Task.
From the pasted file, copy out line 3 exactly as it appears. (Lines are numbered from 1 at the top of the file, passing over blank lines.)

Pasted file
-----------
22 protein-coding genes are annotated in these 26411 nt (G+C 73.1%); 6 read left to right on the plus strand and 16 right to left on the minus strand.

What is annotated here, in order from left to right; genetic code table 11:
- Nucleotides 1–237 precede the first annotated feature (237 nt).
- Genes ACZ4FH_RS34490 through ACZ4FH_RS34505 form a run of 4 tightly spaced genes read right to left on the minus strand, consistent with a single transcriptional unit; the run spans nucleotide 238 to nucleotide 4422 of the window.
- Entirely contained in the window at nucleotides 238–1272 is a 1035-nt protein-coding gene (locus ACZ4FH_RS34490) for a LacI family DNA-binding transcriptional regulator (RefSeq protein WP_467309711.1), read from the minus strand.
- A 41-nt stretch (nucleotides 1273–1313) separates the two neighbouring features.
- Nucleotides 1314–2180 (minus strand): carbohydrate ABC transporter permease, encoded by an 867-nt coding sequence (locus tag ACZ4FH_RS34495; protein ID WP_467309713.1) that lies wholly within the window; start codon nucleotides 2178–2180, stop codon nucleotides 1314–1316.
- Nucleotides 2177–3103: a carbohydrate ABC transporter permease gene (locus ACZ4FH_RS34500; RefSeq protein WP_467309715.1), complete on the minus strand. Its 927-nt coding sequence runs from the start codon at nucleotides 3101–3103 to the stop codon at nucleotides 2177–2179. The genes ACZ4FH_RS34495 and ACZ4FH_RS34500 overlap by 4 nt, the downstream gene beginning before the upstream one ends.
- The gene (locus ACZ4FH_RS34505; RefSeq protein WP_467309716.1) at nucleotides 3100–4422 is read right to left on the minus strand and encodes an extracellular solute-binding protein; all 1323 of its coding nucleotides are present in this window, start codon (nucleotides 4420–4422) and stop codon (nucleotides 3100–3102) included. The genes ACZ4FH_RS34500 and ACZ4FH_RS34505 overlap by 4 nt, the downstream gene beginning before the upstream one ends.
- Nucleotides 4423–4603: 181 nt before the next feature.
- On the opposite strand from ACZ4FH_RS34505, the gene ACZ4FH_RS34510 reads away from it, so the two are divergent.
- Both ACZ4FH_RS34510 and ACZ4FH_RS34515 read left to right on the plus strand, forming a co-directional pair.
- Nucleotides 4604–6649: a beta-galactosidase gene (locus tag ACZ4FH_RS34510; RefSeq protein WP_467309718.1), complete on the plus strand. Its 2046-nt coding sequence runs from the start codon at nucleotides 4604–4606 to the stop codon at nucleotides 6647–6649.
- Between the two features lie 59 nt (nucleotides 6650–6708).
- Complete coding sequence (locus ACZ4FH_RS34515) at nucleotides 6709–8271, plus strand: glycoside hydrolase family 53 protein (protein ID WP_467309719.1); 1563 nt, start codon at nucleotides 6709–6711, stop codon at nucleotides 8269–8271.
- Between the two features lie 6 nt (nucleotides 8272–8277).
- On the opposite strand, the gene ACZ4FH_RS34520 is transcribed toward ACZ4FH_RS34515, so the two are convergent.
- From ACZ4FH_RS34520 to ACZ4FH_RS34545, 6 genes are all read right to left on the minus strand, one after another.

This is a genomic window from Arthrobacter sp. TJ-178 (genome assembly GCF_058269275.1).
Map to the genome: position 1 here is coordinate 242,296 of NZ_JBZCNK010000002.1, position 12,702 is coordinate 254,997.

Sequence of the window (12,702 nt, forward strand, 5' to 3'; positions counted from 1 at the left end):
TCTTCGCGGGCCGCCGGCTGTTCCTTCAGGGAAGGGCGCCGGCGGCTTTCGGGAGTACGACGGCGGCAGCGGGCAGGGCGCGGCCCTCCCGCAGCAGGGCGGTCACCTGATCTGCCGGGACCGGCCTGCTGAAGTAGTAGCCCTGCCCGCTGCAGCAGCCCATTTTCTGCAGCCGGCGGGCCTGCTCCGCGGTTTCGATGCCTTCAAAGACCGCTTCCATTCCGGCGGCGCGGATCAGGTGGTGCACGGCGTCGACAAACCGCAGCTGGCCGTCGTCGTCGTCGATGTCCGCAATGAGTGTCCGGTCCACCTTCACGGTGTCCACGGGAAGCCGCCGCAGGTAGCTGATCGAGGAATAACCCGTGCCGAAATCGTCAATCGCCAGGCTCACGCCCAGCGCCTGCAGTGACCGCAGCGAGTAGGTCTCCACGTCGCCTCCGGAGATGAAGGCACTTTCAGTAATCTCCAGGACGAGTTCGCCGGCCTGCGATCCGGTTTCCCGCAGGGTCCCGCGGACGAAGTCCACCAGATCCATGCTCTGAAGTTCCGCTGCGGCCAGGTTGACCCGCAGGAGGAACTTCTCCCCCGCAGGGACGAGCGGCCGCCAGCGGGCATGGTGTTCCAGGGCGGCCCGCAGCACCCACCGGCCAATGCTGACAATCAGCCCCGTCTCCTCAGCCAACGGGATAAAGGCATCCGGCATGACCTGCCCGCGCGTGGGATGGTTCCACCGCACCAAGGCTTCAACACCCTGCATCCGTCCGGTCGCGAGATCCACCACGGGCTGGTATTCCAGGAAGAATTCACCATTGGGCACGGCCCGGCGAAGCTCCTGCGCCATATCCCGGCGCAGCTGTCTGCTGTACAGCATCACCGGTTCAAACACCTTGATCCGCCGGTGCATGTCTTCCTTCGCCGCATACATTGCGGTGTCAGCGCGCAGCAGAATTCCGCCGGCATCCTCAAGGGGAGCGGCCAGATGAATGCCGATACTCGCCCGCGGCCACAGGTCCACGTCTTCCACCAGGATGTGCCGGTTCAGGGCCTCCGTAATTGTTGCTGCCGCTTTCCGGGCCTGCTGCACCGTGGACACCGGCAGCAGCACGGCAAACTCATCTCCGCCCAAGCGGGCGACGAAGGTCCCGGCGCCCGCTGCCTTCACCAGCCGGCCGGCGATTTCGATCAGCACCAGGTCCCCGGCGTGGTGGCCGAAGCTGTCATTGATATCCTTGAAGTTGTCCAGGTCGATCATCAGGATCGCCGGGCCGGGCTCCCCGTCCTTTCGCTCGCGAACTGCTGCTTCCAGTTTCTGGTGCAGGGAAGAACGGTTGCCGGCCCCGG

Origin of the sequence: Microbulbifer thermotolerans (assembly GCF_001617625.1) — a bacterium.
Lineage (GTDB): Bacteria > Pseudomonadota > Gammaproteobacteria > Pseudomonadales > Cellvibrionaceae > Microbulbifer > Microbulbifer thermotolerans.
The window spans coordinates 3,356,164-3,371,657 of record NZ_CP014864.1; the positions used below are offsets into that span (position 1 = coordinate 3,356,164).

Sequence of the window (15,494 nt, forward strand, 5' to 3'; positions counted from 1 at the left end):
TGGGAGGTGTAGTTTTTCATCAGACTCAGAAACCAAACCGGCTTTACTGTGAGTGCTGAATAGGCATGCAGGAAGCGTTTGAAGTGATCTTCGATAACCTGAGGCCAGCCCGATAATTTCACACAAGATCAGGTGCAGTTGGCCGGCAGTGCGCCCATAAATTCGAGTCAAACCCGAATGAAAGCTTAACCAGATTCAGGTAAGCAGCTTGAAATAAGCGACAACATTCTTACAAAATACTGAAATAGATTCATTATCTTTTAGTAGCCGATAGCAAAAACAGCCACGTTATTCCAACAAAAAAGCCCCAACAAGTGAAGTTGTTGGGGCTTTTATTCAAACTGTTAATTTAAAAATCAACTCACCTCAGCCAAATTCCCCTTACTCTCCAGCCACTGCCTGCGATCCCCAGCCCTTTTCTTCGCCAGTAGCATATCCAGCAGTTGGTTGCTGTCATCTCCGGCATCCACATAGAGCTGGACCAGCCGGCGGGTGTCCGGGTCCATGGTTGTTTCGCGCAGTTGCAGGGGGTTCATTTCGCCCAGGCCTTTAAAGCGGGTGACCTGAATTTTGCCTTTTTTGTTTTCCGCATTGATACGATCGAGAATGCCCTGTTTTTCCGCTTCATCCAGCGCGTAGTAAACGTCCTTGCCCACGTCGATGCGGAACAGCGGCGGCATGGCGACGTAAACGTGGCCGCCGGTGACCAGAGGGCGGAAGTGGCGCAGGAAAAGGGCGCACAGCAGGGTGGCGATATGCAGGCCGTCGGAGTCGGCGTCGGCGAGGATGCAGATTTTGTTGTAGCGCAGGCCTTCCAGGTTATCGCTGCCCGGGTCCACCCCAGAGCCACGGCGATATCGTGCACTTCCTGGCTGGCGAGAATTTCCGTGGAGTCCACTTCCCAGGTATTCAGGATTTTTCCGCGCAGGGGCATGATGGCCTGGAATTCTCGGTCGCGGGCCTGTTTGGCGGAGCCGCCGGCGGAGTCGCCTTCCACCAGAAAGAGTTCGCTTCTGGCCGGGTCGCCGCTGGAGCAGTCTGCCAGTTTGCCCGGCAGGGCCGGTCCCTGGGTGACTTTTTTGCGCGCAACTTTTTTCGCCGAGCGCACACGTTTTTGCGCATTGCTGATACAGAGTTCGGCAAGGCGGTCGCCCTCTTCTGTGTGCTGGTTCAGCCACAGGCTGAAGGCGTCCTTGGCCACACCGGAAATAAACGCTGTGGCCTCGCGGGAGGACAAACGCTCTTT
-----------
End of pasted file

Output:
- Nucleotides 1–237 precede the first annotated feature (237 nt).